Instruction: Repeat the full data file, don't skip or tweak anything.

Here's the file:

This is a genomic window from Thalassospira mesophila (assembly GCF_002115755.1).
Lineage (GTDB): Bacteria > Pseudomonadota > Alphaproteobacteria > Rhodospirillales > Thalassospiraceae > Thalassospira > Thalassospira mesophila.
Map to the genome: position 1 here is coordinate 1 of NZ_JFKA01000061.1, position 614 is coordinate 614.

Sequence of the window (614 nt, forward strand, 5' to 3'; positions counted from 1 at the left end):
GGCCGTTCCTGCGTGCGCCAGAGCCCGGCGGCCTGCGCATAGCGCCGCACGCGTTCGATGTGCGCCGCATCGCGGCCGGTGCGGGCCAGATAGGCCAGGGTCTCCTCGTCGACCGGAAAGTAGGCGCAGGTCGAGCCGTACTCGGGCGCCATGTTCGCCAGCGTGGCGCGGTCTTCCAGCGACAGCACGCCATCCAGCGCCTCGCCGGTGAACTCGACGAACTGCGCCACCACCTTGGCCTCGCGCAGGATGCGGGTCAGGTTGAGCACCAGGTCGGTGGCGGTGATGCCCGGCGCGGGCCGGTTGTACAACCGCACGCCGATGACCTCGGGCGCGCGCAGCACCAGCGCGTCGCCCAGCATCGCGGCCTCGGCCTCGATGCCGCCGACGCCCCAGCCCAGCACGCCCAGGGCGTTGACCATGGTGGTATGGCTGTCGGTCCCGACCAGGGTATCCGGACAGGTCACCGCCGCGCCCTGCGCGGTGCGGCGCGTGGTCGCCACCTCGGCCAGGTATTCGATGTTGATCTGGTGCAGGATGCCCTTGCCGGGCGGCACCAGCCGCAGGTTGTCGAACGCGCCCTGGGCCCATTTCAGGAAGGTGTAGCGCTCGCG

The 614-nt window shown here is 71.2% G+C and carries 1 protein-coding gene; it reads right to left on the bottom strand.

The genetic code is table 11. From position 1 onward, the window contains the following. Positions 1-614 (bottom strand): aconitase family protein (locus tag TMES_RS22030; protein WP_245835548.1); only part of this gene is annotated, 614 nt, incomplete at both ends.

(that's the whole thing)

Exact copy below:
This is a genomic window from Thalassospira mesophila (assembly GCF_002115755.1).
Lineage (GTDB): Bacteria > Pseudomonadota > Alphaproteobacteria > Rhodospirillales > Thalassospiraceae > Thalassospira > Thalassospira mesophila.
Map to the genome: position 1 here is coordinate 1 of NZ_JFKA01000061.1, position 614 is coordinate 614.

Sequence of the window (614 nt, forward strand, 5' to 3'; positions counted from 1 at the left end):
GGCCGTTCCTGCGTGCGCCAGAGCCCGGCGGCCTGCGCATAGCGCCGCACGCGTTCGATGTGCGCCGCATCGCGGCCGGTGCGGGCCAGATAGGCCAGGGTCTCCTCGTCGACCGGAAAGTAGGCGCAGGTCGAGCCGTACTCGGGCGCCATGTTCGCCAGCGTGGCGCGGTCTTCCAGCGACAGCACGCCATCCAGCGCCTCGCCGGTGAACTCGACGAACTGCGCCACCACCTTGGCCTCGCGCAGGATGCGGGTCAGGTTGAGCACCAGGTCGGTGGCGGTGATGCCCGGCGCGGGCCGGTTGTACAACCGCACGCCGATGACCTCGGGCGCGCGCAGCACCAGCGCGTCGCCCAGCATCGCGGCCTCGGCCTCGATGCCGCCGACGCCCCAGCCCAGCACGCCCAGGGCGTTGACCATGGTGGTATGGCTGTCGGTCCCGACCAGGGTATCCGGACAGGTCACCGCCGCGCCCTGCGCGGTGCGGCGCGTGGTCGCCACCTCGGCCAGGTATTCGATGTTGATCTGGTGCAGGATGCCCTTGCCGGGCGGCACCAGCCGCAGGTTGTCGAACGCGCCCTGGGCCCATTTCAGGAAGGTGTAGCGCTCGCG

The 614-nt window shown here is 71.2% G+C and carries 1 protein-coding gene; it reads right to left on the bottom strand.

The genetic code is table 11. From position 1 onward, the window contains the following. Positions 1-614 (bottom strand): aconitase family protein (locus tag TMES_RS22030; protein WP_245835548.1); only part of this gene is annotated, 614 nt, incomplete at both ends.